Several reports show recent activities from the US congress, Speaking at a January 28th American Enterprise Institute program on “Tech policy 2015: The year ahead” , Chairman Thune among other statements said “beyond just legislation, there is much oversight that Congress and my committee must do in the technology and communications space…If this transition is going to happen, it has to be done very carefully. We have to focus on ensuring that the Internet will remain open, stable, and secure. ...I have been working with Senator Marco Rubio to hold the Administration accountable to its promises and to urge ICANN to implement accountability reforms as part of the IANA transition process. If these goals cannot be met, the Administration should simply renew the IANA contract indefinitely”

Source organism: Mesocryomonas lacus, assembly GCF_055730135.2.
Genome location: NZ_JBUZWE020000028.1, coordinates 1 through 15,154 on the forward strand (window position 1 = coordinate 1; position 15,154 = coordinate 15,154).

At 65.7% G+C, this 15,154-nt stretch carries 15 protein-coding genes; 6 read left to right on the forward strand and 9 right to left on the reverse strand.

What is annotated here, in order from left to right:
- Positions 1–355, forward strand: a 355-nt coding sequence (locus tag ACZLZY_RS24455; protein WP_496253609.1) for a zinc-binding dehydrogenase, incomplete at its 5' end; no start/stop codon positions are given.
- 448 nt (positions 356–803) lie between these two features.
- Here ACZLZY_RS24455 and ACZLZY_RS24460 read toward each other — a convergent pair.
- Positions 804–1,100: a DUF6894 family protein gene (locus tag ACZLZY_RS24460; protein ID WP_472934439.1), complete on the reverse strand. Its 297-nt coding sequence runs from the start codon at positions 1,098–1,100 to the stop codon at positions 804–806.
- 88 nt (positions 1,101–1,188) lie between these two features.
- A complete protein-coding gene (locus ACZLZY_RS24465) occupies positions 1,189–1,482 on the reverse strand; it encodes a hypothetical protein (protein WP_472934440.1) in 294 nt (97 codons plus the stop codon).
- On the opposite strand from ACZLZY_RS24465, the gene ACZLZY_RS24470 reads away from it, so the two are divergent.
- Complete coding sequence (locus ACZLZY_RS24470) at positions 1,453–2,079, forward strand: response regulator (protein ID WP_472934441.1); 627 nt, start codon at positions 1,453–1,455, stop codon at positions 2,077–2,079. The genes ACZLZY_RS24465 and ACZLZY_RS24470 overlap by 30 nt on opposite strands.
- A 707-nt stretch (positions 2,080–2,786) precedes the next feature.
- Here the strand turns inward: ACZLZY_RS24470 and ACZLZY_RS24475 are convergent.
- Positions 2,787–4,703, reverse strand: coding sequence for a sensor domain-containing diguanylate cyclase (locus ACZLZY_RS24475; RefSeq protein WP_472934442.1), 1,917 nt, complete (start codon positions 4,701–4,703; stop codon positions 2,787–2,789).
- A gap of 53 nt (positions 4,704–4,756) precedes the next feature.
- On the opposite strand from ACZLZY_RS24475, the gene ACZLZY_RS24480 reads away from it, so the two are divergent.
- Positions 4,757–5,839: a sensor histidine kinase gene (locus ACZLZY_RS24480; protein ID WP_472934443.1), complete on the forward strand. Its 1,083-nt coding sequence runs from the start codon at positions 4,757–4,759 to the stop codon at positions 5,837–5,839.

More US weight comes also as Senator Orrin G. Hatch, R-Utah, Chairman of the Senate Republican High-Tech Task Force, and Senator Roy Blunt, member of the Senate Commerce Committee introduced a resolution to increasing public awareness in the U.S regarding the implications of the proposed transition. To what end is unknown…

The Jigsaw puzzle of the Internet Universe